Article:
• Gastrointestinal symptoms, such as nausea or diarrhea

  • Drowsiness

  • Dry mouth

  • Headache

  • Frequent urination

  • Increased or decreased appetite

  • Weight gain or loss

  • Sexual dysfunction

Many of the side effects of Lexapro are dose-dependent, so if you do experience side effects when taking Lexapro, talk to your doctor before giving up on the medication. Simply lowering your dose may allow your side effects to resolve. 

Most of the side effects of Lexapro also diminish with time⁶ as your body adjusts to the medication, so you may find that side effects that bothered you initially will resolve after four to eight weeks of treatment. Lowering your dose of Lexapro can help to alleviate side effects. 

Some less common, but more serious, side effects of Lexapro include:

  • Serotonin syndrome

  • Suicidal thoughts and/or behavior

  • Abnormal bleeding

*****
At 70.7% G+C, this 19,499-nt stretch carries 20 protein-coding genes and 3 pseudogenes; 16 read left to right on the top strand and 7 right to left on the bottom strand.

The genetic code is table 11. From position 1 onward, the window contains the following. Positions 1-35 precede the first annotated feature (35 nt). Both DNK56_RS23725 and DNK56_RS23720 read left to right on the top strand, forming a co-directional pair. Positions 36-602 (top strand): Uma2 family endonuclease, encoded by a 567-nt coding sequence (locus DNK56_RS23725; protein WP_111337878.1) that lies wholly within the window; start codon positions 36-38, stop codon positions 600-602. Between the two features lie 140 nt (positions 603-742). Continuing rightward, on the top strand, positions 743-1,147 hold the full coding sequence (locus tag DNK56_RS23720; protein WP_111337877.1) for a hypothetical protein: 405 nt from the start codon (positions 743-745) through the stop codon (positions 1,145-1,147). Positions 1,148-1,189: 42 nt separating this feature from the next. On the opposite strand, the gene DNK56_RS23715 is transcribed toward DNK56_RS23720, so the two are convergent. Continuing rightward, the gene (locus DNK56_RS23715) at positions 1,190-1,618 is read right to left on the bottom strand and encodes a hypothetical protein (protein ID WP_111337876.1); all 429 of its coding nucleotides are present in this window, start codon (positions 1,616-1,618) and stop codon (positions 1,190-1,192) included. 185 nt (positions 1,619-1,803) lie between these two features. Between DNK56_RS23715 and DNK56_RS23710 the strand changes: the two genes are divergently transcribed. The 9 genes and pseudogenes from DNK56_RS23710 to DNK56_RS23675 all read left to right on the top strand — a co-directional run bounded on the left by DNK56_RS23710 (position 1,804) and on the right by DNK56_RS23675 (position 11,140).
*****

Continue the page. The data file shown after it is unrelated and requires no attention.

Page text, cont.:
• Seizures

  • Confusion

  • Low blood sodium levels (more common in older adults)

If you experience any of these symptoms, you should see your doctor immediately. 

Serotonin syndrome, although rare, is a potentially life-threatening condition characterized by excessive sweating, shivering, incoordination, muscle spasms, and altered levels of consciousness. 

What dose of Lexapro is used for anxiety?

The typical dose⁷ of Lexapro for anxiety is 10mg daily. Your doctor may start you at 5mg and taper up to 10mg to prevent your anxiety symptoms from worsening during the first two weeks of treatment. 

When and how to stop taking Lexapro

Once the Lexapro has started working, your doctor will likely recommend that you stay on it for at least six to 12 months.⁸ When you do decide to stop taking your Lexapro, make sure to do so on your doctor’s advice to properly wean you off the medication. Sudden discontinuation of Lexapro treatment can lead to serotonin discontinuation syndrome. 

What is serotonin discontinuation syndrome?